Karamoja Travel Information & History
The north eastern region of Ugandan known as Karamoja, has been a destination for only the most adventurous travellers. Until now…
History of isolation
From colonial times up to five years ago the northeastern region of Uganda known as Karamoja, has been isolated. Under colonial rule the Karamoja region was a closed district and mobility restricted making it only accessible with a permit. During Amin’s reign the Karimojong people were suppressed and humiliated. In the eighties the Karimojong obtained guns from abandoned army barracks that caused a tribal war for thirty years. Until in 2001 the Ugandan People Defence Force started a successful ten year program to disarm the people. In 2011 finally peace returned but many damage had been done.
Unfortunately the insecure past of the Karimojong has given the region and the people a negative image within Uganda and beyond. But happily the process has started and many countries have changed their travel advice and are allowing their people to travel through this undiscovered region for the first time in decades. Also the Ugandan Government and it’s partners are putting a lot of effort into improving it’s infrastructure, electricity has reached the region and schools are been built in great numbers.
Untouched Karamojong Culture
The Karamojong are nomadic agro-pastoralists known for their love of cattle and their resistance to the trappings of modern civilisation. They consist out of numerous tribes and clans that once migrated from modern days Etheopia including the Maasai, Turkana and Nyangatom living on the Omo Valley of Ethiopia. Due to the decades of isolation and their strong believes, the Karimojong people have been able to maintain their ancestral cultural heritage with cultural customs dating back to thousands of years.
The Karimojong have distinctive beauty ideals as scarification on the body and faces, usage of colourful beads, the iconic blankets and their traditional dances shows great similarities to the renown Maasai in Kenya.
Photography: Marcus Westberg
Best Mountains for Hiking in Uganda
The northeastern border of the Karamoja plateau is defined by a string of volcanic mountains that include Mount Morungole, Mount Moroto, and Mount Kadam. On the western border of the region lies Mount Napak that’s known for being the port to Karamoja.
The mountains are inhabited by the original inhabitants of the plateau that flied into the mountains during the migration of the Karimojong. In the north live the ik-people and the Tepeth in central and south but each with their own believes and traditions. Small scale organisations are organising guided hikes whereby you will be able to experience the uniquely build homesteads, gardens, breathtaking views, caves, valleys, animals and forests.
Stretching from the foothills of Mount Elgon to the border of Soutern Sudan, the Karamoja grasslands are a reminder of untamed wilderness and wide-open plains. Across an expanse of 27.000 m2, the region boasts a wealth of natural resources. Despite being arid and semi-arid, these temperate grasslands support many plant and animal species.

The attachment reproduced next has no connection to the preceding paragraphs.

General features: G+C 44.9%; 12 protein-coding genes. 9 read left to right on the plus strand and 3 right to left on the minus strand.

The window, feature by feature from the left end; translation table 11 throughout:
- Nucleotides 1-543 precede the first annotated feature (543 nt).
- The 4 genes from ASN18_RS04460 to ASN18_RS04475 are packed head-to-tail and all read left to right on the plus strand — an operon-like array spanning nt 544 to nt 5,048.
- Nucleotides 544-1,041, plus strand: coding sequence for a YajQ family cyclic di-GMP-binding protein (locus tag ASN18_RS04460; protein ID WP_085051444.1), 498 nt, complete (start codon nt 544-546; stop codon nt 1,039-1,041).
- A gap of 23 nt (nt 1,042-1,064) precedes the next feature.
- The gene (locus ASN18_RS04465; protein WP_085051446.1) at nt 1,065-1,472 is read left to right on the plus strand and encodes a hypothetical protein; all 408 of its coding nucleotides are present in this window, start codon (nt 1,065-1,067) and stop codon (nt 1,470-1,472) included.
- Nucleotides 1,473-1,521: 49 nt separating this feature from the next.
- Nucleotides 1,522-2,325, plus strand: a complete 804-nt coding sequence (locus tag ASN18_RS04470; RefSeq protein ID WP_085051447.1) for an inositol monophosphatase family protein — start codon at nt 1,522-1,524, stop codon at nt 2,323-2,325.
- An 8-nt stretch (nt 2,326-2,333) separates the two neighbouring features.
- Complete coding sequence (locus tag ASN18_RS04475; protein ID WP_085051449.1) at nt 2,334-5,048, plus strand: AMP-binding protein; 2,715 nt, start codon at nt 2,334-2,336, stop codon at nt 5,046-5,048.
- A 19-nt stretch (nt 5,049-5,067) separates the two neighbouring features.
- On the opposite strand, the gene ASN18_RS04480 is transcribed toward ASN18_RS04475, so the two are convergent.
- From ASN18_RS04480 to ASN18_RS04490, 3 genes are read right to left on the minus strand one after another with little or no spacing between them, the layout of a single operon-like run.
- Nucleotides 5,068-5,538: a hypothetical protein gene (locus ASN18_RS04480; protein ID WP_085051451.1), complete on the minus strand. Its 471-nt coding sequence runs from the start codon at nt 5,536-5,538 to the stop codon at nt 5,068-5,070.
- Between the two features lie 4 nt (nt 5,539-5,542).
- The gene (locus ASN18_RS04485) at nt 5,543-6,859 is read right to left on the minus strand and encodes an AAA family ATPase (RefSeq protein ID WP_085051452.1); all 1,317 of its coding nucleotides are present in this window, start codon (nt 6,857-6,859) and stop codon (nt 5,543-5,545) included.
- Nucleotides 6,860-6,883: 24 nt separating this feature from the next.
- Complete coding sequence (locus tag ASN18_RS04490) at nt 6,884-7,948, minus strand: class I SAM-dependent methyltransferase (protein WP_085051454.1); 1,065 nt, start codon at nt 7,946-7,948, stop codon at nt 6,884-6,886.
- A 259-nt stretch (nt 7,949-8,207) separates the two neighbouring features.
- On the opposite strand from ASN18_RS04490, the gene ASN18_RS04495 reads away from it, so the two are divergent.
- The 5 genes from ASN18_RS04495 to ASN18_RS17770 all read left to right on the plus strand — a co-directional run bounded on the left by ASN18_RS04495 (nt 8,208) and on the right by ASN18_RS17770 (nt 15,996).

Photography: Marcus Westberg
Africa’s most scenic national park
Offering some of the most stunning scenery of any protected area in Uganda are the three unknown Game Reserves in the east and Kidepo Valley National Park in the extreme northeast of Uganda. The rolling, short-grass savannah lands are ringed by mountains and cut by rocky ridges harbour a number of animals found nowhere else in Uganda.
Karamoja is home to two National Parks and two Game Reserves that collectively have the most unique biodiversity of Uganda and a great importance to the European Bird migration. Pian Upe game reserve covers the area from Mt. Kadam in the South to Mt. Napak to the North. Together with the game reserve of Bokora and Matheniko create a larger ecosystem of savanna and mountains in a semi arid area where species are seen like ostriches, dik dik, hyenas and buffaloes and Uganda’s last population of roam antelope. Birdlife is particularly prolific around the swamp terrains where you will find many bird species difficult to see elsewhere like the Jackson’s Hornbill (Tockus jacksoni).
In the far north of the region lies one of Africa’s most renown and remote national parks, Kidepo Valley, it contains one of the most exciting faunas of any Ugandan parks, with over 80 species of mammals such as the cheetah, Lions, elephants, leopard, warthogs, ostriches, buffaloes, giraffes and lions but also several of which restricted only to Kidepo, striped hyena and caracal.
The bird list boasts over 465 species such as ostriches, Apalis, Jackson’s Hornbill, Grenadier, Pygmy Falcon, Red Throated Bee Eater, Rufous chatterer, White-bellied go-away bird and many more.
Photography: Marcus Westberg
How to travel
As tourism is still young, it’s important to work together with the local community and respecting local customs. Therefore It’s advised to guides from Karamoja-based community tours organisations working with local guides.
Also buying locally made crafts or participating in a community tourism experience, you contribute directly to the well-being of that community and encourage its support of conservation.
Best time to travel, Seasonability
During the harvest season, there is plenty of food; weddings and ceremonies are usually conducted during this season which makes in an ideal time to organise a tour. Dry season is best for hiking, trekking and bicycle tours. Read more on the Best time to visit Karamoja page.
Best Travel Guide Book for Karamoja
There are several travel guide books written for Uganda, but none are so detailed as the Bradt Travel Guide Book for Uganda available as ebook and paperback.